Just before Carbondale I rode through the Crab Orchard National Wildlife Refuge. It's a very natural place with lots of wetland and protected habitat for many animal and plant species. The Greater St. Louis Council of the Boy Scouts of America has a camp here on Little Grassy Lake. It reminded me of my 10 summers working at Heritage Reservation, Greater Pittsburgh Councils camp.

I went to the famous "Bike Surgeon" in Carbondale today to see about some repairs. Bill Watts owns the place and was a very good guy. I had the headset tightened, the brakes looked at and got a new cassette for the bike. The whole way from the coast I wished I had at least one lower gear than my bike came with. The largest cog in the rear was a 28 tooth gear and I know they make cassettes with more teeth than that. The owner had a new Shimano cassette that had a 30 tooth sprocket. Just what I needed! Twenty five dollars was the right price too. Two more teeth makes going up hills just that much easier. I gave it a try and it works well - no compatibility problems at all. I shouldn't have to dismount and walk my bike up the steepest hills any more and the more gradual hills won't be such a pain. This should also help my Achilles tendonitis (which didn't flare up today by the way) since I can spin faster with lower force. I should be set to make it the rest of the way now.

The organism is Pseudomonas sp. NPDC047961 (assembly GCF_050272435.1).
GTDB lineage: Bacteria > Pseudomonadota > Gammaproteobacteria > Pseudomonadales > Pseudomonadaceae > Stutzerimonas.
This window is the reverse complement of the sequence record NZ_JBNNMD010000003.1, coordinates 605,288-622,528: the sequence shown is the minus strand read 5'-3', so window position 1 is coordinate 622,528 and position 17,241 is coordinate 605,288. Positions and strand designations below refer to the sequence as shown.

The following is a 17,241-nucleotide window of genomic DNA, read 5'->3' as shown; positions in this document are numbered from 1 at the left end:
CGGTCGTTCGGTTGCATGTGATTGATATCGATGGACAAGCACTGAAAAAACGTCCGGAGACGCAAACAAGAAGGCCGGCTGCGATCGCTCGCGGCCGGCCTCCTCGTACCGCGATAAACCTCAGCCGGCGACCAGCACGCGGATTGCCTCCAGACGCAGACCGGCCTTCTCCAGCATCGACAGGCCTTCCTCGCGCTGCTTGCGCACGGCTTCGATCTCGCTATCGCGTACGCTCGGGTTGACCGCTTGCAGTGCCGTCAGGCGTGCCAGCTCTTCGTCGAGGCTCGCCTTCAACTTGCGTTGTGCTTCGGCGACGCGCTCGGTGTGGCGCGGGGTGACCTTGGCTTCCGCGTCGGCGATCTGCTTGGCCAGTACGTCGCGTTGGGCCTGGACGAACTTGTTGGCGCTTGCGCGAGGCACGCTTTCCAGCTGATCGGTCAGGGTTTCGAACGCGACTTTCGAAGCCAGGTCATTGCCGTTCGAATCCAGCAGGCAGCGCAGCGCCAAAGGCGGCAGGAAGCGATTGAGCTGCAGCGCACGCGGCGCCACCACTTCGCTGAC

Before leaving Carbondale I stopped at a Chinese buffet restaurant to pig out. Lunch was $4.90 and I ate like a hog and drank lots of water. It was great deal! My fortune in the fortune cookie was "You are a person of culture." I then headed to Murphysboro to a supermarket. Just as I checked out it started to rain pretty good. I was going to try to make it to Chester today (for a total of 110 miles or so) but sat in the supermarket vestibule with my bike for an hour while the rain passed. A quick half hour ride led me to Murphysboro State Park where I got a shower and had dinner before it started to rain again. The clouds are really rumbling and it's raining pretty steadily now at 7:00pm. The rain has really cooled things off and this should relieve the dry spell they have had for the past two weeks around here - the farmers will be happy.

On to Missouri tomorrow - my fourth state. Illinois went by very quickly!

I'm getting a little ahead in my mileage. I've done an average of 62.7 miles per day so far including three short days. The first day was short because of time then I had two other short days due to my Achilles tendon problem in Virginia.

Food: McDonalds Deluxe Big Breakfast (1200 Cal.), large orange juice (300 Cal.), very large chef salad, french dressing (250 Cal.), 1 L gatorade (Starfruit - my favorite flavor!) (250 Cal.), Quaker Fruit & Oatmeal bar (130 Cal.), 2 egg rolls, 3 fried dumplings, serving of lo mein, serving of beef & broccoli over rice serving of sesame chicken over rice, 3 wontons in wonton soup, 2 sugar cookies, 1 fortune cookie, 1 peach, 7 L water, 1 box macaroni & cheese, 2 slices apple pie. Yum, yum!

Camping fee: $11.00